The determinants of purposeful voluntarism
AbstractVoluntarism is pervasive among humans, but what factors explain this particular nonmarket activity? Does it result from altruistic motives to help those less fortunate? Is it the result of rational or instinctive behavior that enhances individual and group survival? In this paper we draw upon the works of Adam Smith, Gary Becker, Herbert Simon, and evolutionary biologists Matt Ridley and Richard Dawkins to construct a formal model of interdependent utility functions. We test the implications of our model with data on volunteerism for U.S. states. Our findings support theories of volunteerism based on mutual aid among people with a common race and language and a relatively even distribution of income.
Download InfoIf you experience problems downloading a file, check if you have the proper application to view it first. In case of further problems read the IDEAS help page. Note that these files are not on the IDEAS site. Please be patient as the files may be large.
As the access to this document is restricted, you may want to look for a different version under "Related research" (further below) or search for a different version of it.
Bibliographic InfoArticle provided by Elsevier in its journal Journal of Behavioral and Experimental Economics (formerly The Journal of Socio-Economics).
Volume (Year): 38 (2009)
Issue (Month): 1 (January)
Contact details of provider:
Web page: http://www.elsevier.com/locate/inca/620175
Volunteerism Social capital Homogeneity;
Please report citation or reference errors to , or , if you are the registered author of the cited work, log in to your RePEc Author Service profile, click on "citations" and make appropriate adjustments.:
- Rupasingha, Anil & Goetz, Stephan J. & Freshwater, David, 2006. "The production of social capital in US counties," Journal of Behavioral and Experimental Economics (formerly The Journal of Socio-Economics), Elsevier, vol. 35(1), pages 83-101, February.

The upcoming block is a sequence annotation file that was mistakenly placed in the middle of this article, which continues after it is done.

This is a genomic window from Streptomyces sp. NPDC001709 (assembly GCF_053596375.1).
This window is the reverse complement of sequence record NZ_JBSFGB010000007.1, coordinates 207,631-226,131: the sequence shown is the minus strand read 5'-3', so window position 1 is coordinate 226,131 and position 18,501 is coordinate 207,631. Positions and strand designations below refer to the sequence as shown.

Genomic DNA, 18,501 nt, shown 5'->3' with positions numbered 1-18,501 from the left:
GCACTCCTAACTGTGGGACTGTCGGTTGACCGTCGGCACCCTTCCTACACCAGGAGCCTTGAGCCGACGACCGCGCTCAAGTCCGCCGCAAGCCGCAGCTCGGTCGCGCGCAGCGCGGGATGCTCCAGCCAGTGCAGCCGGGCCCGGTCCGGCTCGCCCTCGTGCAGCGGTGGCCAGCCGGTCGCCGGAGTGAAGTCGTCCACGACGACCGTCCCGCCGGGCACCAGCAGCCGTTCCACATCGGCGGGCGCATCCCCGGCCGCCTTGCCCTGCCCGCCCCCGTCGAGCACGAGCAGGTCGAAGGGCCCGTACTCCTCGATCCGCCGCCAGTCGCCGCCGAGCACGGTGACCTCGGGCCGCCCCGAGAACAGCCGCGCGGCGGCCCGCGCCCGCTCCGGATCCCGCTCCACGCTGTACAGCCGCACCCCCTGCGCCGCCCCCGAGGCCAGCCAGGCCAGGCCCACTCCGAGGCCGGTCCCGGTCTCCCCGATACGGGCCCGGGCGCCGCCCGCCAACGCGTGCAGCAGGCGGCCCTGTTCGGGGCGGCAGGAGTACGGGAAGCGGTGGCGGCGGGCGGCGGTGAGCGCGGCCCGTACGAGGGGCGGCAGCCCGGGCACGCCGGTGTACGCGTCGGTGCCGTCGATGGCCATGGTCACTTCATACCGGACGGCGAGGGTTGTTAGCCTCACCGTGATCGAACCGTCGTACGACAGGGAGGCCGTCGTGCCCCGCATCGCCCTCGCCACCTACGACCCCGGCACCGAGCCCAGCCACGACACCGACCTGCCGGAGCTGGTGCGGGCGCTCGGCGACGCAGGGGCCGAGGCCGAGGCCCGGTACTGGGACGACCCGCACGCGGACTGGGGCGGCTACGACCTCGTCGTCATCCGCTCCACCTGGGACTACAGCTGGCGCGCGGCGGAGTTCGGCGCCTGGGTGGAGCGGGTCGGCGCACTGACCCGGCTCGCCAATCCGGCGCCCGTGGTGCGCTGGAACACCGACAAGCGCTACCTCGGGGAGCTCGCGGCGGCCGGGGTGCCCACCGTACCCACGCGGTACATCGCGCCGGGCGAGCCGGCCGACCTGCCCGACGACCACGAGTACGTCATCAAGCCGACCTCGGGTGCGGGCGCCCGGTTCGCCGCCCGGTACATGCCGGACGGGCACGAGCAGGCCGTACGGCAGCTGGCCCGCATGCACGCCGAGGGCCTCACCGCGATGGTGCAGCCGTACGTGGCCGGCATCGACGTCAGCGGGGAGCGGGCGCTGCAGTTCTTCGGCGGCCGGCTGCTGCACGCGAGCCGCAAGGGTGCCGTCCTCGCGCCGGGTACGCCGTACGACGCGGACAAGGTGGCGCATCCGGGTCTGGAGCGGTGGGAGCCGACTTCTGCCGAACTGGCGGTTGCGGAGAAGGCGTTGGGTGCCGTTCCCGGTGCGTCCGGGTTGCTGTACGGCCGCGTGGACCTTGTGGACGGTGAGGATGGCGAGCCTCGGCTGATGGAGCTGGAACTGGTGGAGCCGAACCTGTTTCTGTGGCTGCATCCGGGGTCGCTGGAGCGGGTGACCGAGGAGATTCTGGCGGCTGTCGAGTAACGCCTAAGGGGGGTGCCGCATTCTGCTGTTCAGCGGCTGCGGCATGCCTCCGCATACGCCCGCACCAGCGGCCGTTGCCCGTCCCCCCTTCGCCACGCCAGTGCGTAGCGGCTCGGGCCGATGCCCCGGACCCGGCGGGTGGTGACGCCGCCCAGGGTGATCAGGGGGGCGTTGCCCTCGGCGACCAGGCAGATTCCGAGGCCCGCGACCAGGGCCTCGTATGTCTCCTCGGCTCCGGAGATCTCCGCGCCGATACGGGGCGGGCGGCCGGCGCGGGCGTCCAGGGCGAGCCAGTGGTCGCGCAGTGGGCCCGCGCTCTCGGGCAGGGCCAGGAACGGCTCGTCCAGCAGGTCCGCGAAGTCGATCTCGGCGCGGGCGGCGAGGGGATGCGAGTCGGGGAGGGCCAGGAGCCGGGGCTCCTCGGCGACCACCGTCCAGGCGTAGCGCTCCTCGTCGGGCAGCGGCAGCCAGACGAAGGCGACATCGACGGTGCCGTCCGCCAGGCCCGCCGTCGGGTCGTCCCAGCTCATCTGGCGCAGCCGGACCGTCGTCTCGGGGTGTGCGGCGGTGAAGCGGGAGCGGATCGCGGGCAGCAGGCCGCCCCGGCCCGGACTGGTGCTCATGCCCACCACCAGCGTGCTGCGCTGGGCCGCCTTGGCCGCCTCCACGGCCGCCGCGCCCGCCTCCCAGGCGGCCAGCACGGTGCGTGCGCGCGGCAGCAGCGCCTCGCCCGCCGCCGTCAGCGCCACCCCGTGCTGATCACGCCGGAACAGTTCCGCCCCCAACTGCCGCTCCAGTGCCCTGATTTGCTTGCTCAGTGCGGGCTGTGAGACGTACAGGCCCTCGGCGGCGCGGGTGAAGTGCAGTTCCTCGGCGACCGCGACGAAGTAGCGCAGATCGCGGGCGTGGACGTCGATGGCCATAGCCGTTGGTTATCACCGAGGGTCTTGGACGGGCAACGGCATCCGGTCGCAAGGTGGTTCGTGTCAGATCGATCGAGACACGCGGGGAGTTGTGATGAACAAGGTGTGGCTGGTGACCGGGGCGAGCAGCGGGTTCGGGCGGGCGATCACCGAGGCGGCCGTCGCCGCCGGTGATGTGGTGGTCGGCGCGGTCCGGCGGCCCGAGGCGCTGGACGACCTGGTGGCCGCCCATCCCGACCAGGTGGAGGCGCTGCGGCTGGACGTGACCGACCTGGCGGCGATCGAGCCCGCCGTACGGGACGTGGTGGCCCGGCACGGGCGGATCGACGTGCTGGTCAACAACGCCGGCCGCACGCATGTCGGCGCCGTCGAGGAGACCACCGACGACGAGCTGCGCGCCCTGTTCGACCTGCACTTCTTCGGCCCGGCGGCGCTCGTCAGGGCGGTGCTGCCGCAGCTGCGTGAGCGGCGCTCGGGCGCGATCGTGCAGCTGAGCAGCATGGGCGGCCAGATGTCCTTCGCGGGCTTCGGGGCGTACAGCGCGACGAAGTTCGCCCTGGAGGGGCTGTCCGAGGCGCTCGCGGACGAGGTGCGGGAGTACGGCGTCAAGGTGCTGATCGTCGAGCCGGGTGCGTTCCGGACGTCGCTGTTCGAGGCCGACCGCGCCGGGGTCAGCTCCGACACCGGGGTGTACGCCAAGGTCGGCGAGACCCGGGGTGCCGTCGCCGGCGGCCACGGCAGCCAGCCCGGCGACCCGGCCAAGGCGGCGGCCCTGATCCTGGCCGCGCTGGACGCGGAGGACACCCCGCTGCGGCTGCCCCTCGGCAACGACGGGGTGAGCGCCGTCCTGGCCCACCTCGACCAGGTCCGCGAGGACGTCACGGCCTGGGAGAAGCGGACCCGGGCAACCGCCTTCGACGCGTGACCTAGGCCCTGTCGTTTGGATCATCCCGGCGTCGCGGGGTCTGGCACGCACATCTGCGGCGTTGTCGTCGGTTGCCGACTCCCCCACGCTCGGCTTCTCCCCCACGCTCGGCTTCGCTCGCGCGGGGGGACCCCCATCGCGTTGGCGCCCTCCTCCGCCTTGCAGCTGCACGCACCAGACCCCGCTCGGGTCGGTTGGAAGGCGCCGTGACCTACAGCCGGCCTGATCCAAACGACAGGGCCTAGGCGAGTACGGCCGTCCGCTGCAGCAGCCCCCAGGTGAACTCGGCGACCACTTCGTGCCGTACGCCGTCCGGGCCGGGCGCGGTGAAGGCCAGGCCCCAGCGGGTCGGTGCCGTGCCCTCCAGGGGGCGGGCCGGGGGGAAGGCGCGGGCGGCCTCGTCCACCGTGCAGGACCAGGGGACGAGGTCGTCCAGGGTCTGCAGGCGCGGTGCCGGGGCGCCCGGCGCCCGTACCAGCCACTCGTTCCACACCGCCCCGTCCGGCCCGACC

- Becker, Gary S, 1981. "Altruism in the Family and Selfishness in the Market Place," Economica, London School of Economics and Political Science, vol. 48(189), pages 1-15, February.
- Becker, Gary S, 1976. "Altruism, Egoism, and Genetic Fitness: Economics and Sociobiology," Journal of Economic Literature, American Economic Association, vol. 14(3), pages 817-26, September.
- Joel Sobel, 2002. "Can We Trust Social Capital?," Journal of Economic Literature, American Economic Association, vol. 40(1), pages 139-154, March.
- Easterly, William & Levine, Ross, 1997.
"Africa's Growth Tragedy: Policies and Ethnic Divisions,"
The Quarterly Journal of Economics,
MIT Press, vol. 112(4), pages 1203-50, November.
- Easterly, W & Levine, R, 1996. "Africa's Growth Tragedy : Policies and Ethnic Divisions," Papers 536, Harvard - Institute for International Development.
- Simon, Herbert A, 1993.
"Altruism and Economics,"
American Economic Review,
American Economic Association, vol. 83(2), pages 156-61, May.
- Ziemek, Susanne, 2006. "Economic analysis of volunteers' motivations--A cross-country study," Journal of Behavioral and Experimental Economics (formerly The Journal of Socio-Economics), Elsevier, vol. 35(3), pages 532-555, June.